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Meet the man who flies drones into volcanoes

Stefan Forster
Stefan Forster Image used with permission by copyright holder

Stefan Forster recently caught our eye with his stunning drone video of an erupting volcano in Iceland. The 32-year-old Swiss native shot the video using flying skills honed over the past eight years, though his interest in nature and landscape photography goes back even further. Digital Trends caught up with Forster to find out more about his work and how he creates his extraordinary drone videos.

What was your first-ever drone and how were your early flights?

My first drone was a DJI S1000 [professional octocopter], but my initial problem was getting my Nikon D800 to work with it as at that time the S1000 only supported Panasonic, Sony, and Canon cameras. So I went to the University of Zurich to find some guys who would help me build a remote controller for my Nikon.

To get the setup working, I had to spend over $35,000 for special gimbals, remotes, working hours, image transitions, and so on. So you can imagine that on my first flights I had a pulse of 150 and was very afraid of crashing; there were no collision avoidance sensors then.

Another problem was that the self-made gimbal and remote frequently broke down, and so I had to spend a lot of money on replacements and work by specialists. So while my first drone was the most expensive one in terms of investment, I did learn so much during this period.

As for crashes, the first one happened when I ran out of battery power, and it came down like a rock. The first drones didn’t include this nice graphic showing the battery percentage. So I only saw the voltage of the battery, and to interpret it correctly, you also have to consider the wind speed, temperature, and so on. After the third crash — also due to battery power — I started flying with smaller drones.

How often did you practice at the start, and how long did it take to become a competent pilot?

I practiced a lot. I flew around 150 hours until I took my drone with me to a project for the first time. The big drones were very nice to fly as they were rock solid in the air.


If you could travel back in time and give yourself one drone-related tip, what would it be?

I guess I would tell myself to wait another three years before buying the first drone. If I had started later, I would have saved so much money, time, and pain. You can’t imagine how expensive it was in the very beginning to ship a 25,000 mAh battery to Iceland. About 650 euros for the shipping alone. A new battery cost around 1,000 euros, too.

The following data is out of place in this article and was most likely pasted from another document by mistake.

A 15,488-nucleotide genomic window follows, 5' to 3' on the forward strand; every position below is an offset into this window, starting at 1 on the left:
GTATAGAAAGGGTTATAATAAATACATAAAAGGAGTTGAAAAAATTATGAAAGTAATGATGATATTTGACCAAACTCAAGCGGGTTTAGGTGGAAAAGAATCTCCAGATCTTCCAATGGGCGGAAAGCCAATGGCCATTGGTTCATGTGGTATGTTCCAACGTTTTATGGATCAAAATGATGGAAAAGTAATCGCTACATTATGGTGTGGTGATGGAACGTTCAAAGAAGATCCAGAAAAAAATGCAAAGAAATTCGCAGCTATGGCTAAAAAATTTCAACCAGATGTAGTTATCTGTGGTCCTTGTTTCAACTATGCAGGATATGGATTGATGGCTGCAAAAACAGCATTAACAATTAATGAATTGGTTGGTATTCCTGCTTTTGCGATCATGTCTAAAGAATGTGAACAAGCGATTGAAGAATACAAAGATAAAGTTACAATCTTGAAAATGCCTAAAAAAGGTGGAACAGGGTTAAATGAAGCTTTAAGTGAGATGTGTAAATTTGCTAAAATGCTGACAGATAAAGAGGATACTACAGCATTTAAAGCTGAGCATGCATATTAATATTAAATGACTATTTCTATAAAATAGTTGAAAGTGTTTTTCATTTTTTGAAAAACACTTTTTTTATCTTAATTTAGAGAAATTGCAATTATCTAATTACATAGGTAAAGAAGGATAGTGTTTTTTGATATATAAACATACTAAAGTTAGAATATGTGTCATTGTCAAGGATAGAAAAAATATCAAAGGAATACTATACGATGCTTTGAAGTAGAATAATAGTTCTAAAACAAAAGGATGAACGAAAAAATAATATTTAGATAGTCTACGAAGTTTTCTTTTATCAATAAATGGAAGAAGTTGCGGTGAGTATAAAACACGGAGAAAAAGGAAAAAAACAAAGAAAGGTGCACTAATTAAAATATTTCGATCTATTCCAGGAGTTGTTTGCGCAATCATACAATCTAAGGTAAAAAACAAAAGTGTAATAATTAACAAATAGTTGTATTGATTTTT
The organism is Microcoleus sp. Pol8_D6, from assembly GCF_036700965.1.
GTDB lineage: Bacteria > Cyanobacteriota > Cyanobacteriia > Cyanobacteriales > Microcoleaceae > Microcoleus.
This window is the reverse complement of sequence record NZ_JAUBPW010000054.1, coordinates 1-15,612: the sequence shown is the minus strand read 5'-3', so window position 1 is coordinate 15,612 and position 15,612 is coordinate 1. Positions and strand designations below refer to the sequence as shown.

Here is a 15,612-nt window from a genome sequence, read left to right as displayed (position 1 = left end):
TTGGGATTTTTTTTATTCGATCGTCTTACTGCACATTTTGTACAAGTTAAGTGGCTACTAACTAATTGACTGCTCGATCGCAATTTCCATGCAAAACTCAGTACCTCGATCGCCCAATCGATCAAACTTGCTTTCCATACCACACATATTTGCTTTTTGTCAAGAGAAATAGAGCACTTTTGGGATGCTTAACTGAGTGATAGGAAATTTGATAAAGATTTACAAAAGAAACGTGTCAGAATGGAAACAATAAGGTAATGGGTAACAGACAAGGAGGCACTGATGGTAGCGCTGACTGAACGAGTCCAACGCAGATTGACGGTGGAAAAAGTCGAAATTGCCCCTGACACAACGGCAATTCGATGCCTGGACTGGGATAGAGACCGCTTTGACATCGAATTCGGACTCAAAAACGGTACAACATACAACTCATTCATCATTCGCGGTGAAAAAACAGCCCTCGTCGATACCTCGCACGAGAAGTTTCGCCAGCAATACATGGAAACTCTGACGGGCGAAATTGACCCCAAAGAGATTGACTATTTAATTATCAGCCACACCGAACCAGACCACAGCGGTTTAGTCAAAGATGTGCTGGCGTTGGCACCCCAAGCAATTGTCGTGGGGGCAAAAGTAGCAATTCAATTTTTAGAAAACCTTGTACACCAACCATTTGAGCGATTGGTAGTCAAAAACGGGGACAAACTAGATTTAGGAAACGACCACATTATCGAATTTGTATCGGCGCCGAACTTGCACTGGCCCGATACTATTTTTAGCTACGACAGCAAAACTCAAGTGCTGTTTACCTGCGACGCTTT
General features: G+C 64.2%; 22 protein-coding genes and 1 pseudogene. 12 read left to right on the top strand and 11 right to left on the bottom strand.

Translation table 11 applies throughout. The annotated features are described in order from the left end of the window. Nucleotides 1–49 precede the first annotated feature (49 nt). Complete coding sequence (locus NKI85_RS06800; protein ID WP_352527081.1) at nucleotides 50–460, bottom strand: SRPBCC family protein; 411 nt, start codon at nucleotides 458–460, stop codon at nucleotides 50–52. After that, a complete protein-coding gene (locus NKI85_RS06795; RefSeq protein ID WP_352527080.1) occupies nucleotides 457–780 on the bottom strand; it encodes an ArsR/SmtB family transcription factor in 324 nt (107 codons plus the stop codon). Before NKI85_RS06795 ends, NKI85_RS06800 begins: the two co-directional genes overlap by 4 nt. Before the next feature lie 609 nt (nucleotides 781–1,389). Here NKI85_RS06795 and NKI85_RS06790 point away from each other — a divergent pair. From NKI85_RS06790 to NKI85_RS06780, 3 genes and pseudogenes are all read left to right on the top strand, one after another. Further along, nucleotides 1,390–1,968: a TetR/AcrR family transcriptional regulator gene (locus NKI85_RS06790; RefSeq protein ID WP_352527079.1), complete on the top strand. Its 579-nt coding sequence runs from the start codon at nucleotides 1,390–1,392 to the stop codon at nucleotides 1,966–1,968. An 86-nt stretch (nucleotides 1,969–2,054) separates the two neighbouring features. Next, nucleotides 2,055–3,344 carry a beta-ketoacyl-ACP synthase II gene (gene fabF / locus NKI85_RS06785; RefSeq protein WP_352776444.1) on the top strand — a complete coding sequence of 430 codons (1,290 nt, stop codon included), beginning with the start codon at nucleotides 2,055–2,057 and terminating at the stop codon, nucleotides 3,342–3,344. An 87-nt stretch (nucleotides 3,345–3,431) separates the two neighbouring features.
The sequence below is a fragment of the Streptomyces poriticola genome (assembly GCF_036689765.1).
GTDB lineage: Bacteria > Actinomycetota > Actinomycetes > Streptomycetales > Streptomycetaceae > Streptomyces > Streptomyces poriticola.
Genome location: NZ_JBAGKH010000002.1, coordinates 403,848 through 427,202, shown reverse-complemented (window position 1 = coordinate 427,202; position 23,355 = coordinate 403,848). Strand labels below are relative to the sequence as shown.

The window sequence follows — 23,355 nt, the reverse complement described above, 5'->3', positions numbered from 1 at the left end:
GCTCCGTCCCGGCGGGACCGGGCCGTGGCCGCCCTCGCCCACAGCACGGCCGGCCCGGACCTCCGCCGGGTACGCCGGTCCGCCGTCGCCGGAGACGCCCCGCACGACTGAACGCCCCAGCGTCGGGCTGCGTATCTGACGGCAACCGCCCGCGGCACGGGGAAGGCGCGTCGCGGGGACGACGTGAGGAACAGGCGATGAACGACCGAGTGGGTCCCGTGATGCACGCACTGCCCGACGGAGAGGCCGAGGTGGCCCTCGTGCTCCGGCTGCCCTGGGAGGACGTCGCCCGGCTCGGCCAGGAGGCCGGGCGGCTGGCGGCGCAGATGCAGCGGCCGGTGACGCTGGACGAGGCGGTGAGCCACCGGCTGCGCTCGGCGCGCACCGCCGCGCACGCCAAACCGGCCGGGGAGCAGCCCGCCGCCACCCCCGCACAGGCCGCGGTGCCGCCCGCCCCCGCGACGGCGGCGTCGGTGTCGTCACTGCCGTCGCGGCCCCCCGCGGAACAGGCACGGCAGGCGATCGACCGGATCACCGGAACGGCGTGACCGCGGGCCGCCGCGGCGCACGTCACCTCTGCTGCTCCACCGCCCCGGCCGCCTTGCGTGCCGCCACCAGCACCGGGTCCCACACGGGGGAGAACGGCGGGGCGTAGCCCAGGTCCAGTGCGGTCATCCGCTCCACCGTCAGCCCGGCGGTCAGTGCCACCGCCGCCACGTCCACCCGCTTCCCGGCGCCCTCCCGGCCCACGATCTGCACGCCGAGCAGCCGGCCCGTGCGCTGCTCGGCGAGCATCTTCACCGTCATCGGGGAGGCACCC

What drone kit do you travel with when you go on a shoot?

I’m only shooting with the Mavic series. Depending on the duration and mileage of the hike, I take the Mavic 2 Pro with me or the Mini 2. It also depends on the local rules. The quality of the camera is of course not comparable to the Inspire 2 with the X7 camera, but you know, the best camera is the one you have with you. So my clients, such as BBC, Google Android, BMW, and Hisense, don’t care about which camera I use. They only need 4K content and the best possible exposure and quality. What counts most is the subject of the footage.

Above: A still from Stefan Forster’s Swiss Peaks video.

What single thing could DJI do to improve the next iteration of the Mavic Pro?

The quality of the picture from the Hasselblad lens [on the Mavic 2 Pro] is not worth this great name. I have eight Mavic 2 Pro drones, and half of them have unsharp edges and corners, some even a third of the whole image. So I guess DJI should make the camera of the Pro drone more professional. I always say they should make their drones a bit more expensive and invest the extra money in better optics.

Here’s my wish list for a new Mavic 3 Pro:

– Higher resolution such as 5.6K or 8K 24/25/30P
– 4K 60 frames-per-second mode
– Better optics (30mm focal length)
– Faster speed for improved wind resistance
– New smart controller with O3 support

What was the greatest challenge you faced when making your recent volcano video (below) in Iceland? 

ICELANDIC VOLCANO ERUPTION 4K - Flying through the lava

Simply, the local rules for those visiting the area. The police closed the volcano many times because of the potentially dangerous gases that it was emitting. Also, the strong wind and bad weather made flying the drone difficult.

Many people watching your volcano video may wonder how close you were to the lava flows. Were you in danger at any point?

I was always sitting right at the lava border, only about 100 to 300 meters from the volcano. One day the lava stream did come directly to the border. It was way hotter than I could ever have expected. Extremely hot. But I wasn’t in any danger. I always had my gas mask and gasometer with me.